Additional file 4: Bottom view of Hup23 line 74 mouse running on DigiGait treadmill. Bottom view of a Hup23 mouse from line 74 and Ntg littermate running on the DigiGait treadmill held at the speed of 20 cm/sec. The videos were recorded on P30. (MOV 2 MB)
Additional file 5: Rapid decline of Hup23 line 74 mouse performance on DigiGait treadmill. The same Hup23 mouse from line 74 shows declined performance on the treadmill over a period of 6 days. The videos were recorded on P30 (top), P35 (middle), and P41 (bottom). Note that the treadmill is held at different speeds. (MOV 3 MB)
Additional file 6: Analysis of p23 and synaptic marker expression. Double immunofluorescence analysis of calbindin and VGLUT1 or VGLUT-2 labeling in cerebellum of non-transgenic animals. The following areas are indicated: Pcl, Purkinje cell layer; gcl, granule cell layer, ml, molecular layer. (PDF 1 MB)
Authors’ original submitted files for images
Below are the links to the authors’ original submitted files for images.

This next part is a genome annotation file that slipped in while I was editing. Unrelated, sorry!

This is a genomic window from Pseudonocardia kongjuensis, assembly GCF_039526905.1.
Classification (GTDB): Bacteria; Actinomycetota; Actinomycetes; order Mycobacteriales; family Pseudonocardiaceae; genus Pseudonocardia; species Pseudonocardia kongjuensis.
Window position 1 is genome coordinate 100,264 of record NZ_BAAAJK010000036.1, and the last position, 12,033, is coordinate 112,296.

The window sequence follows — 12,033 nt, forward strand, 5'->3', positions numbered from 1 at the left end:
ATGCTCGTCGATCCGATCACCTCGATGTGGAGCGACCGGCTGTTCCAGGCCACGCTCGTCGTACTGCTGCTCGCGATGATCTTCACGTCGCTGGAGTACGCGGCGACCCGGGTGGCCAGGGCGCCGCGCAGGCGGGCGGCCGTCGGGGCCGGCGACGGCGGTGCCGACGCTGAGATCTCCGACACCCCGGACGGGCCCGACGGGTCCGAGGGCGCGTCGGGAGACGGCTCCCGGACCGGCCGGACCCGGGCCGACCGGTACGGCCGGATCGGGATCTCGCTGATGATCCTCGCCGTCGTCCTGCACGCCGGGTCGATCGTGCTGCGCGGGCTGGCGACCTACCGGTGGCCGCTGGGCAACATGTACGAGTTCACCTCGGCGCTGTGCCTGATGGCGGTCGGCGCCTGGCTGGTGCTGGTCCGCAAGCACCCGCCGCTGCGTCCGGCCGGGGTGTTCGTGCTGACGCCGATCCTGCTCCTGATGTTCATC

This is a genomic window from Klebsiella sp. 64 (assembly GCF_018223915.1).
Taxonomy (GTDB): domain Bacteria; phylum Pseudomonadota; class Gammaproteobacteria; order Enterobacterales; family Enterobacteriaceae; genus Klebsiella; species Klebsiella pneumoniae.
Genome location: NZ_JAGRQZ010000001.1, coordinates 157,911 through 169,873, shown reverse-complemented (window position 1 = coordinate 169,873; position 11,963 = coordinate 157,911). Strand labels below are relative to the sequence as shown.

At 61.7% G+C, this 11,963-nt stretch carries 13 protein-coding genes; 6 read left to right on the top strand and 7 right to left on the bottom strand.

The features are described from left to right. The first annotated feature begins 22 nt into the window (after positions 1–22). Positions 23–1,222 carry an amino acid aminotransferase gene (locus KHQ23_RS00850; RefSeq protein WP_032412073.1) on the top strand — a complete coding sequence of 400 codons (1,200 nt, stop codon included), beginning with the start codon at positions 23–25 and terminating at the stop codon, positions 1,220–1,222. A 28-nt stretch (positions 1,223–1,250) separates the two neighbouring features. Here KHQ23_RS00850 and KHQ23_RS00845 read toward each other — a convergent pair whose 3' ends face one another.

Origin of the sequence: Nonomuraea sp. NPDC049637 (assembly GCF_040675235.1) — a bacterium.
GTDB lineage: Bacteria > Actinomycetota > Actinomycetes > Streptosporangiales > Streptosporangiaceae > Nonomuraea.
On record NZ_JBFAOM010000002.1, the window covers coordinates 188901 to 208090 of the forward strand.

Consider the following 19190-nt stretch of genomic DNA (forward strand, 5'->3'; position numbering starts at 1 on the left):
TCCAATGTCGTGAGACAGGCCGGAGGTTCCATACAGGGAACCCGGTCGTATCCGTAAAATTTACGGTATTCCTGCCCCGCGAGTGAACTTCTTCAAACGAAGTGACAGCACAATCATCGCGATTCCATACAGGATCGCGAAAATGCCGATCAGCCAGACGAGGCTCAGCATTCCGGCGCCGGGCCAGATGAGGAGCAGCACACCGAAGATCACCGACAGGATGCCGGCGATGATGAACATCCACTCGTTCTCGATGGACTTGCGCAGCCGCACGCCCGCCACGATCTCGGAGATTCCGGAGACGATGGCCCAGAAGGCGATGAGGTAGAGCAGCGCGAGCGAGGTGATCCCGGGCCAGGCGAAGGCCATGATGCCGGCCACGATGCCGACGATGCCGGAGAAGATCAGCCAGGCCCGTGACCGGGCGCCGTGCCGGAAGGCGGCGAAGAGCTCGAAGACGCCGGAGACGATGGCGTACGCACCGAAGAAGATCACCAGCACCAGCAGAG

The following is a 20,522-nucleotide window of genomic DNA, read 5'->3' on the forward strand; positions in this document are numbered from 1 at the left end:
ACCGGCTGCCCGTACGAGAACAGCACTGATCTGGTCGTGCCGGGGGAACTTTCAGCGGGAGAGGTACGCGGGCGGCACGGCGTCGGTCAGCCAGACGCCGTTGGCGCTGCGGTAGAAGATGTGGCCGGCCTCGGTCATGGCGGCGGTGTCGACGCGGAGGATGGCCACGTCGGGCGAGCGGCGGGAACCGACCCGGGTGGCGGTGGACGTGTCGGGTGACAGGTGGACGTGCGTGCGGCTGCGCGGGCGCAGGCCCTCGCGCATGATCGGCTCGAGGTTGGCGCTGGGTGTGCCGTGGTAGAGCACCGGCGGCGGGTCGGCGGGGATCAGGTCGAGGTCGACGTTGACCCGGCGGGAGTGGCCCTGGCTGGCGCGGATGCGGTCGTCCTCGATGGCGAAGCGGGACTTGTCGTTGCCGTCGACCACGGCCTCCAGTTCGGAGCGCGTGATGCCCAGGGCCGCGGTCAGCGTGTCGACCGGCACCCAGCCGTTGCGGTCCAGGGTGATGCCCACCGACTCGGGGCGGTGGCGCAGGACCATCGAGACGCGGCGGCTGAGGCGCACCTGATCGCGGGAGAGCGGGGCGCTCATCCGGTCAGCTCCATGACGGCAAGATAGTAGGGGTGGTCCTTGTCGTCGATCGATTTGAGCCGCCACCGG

Rights and permissions
Open Access This article is published under license to BioMed Central Ltd. This is an Open Access article is distributed under the terms of the Creative Commons Attribution License ( https://creativecommons.org/licenses/by/2.0 ), which permits unrestricted use, distribution, and reproduction in any medium, provided the original work is properly cited.
About this article
Cite this article
Gong, P., Roseman, J., Fernandez, C.G. et al. Transgenic neuronal overexpression reveals that stringently regulated p23 expression is critical for coordinated movement in mice. Mol Neurodegeneration 6, 87 (2011). https://doi.org/10.1186/1750-1326-6-87
- Alzheimer's disease
- unfolded protein response